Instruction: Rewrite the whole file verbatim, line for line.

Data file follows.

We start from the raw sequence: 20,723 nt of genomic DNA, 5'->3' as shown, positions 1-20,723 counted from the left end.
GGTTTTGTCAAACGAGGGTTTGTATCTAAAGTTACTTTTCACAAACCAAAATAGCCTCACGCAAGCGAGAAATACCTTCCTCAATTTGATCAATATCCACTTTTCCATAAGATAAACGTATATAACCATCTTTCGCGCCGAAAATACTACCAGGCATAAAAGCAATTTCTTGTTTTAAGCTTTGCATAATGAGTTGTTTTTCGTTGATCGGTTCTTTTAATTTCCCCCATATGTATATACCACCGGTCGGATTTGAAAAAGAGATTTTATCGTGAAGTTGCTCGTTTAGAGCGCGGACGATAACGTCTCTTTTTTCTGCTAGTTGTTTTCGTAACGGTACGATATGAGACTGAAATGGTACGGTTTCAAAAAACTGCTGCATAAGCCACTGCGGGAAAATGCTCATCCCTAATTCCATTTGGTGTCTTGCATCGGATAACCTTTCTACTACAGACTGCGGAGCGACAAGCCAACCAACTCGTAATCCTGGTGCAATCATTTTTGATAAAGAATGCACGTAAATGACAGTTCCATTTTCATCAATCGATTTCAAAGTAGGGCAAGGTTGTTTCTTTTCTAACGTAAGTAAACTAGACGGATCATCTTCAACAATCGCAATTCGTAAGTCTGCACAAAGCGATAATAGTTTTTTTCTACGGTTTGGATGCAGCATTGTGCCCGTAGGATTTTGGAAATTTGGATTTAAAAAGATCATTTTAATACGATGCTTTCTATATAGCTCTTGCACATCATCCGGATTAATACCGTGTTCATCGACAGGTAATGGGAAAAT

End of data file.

We start from the raw sequence: 20,723 nt of genomic DNA, 5'->3' as shown, positions 1-20,723 counted from the left end.
GGTTTTGTCAAACGAGGGTTTGTATCTAAAGTTACTTTTCACAAACCAAAATAGCCTCACGCAAGCGAGAAATACCTTCCTCAATTTGATCAATATCCACTTTTCCATAAGATAAACGTATATAACCATCTTTCGCGCCGAAAATACTACCAGGCATAAAAGCAATTTCTTGTTTTAAGCTTTGCATAATGAGTTGTTTTTCGTTGATCGGTTCTTTTAATTTCCCCCATATGTATATACCACCGGTCGGATTTGAAAAAGAGATTTTATCGTGAAGTTGCTCGTTTAGAGCGCGGACGATAACGTCTCTTTTTTCTGCTAGTTGTTTTCGTAACGGTACGATATGAGACTGAAATGGTACGGTTTCAAAAAACTGCTGCATAAGCCACTGCGGGAAAATGCTCATCCCTAATTCCATTTGGTGTCTTGCATCGGATAACCTTTCTACTACAGACTGCGGAGCGACAAGCCAACCAACTCGTAATCCTGGTGCAATCATTTTTGATAAAGAATGCACGTAAATGACAGTTCCATTTTCATCAATCGATTTCAAAGTAGGGCAAGGTTGTTTCTTTTCTAACGTAAGTAAACTAGACGGATCATCTTCAACAATCGCAATTCGTAAGTCTGCACAAAGCGATAATAGTTTTTTTCTACGGTTTGGATGCAGCATTGTGCCCGTAGGATTTTGGAAATTTGGATTTAAAAAGATCATTTTAATACGATGCTTTCTATATAGCTCTTGCACATCATCCGGATTAATACCGTGTTCATCGACAGGTAATGGGAAAAT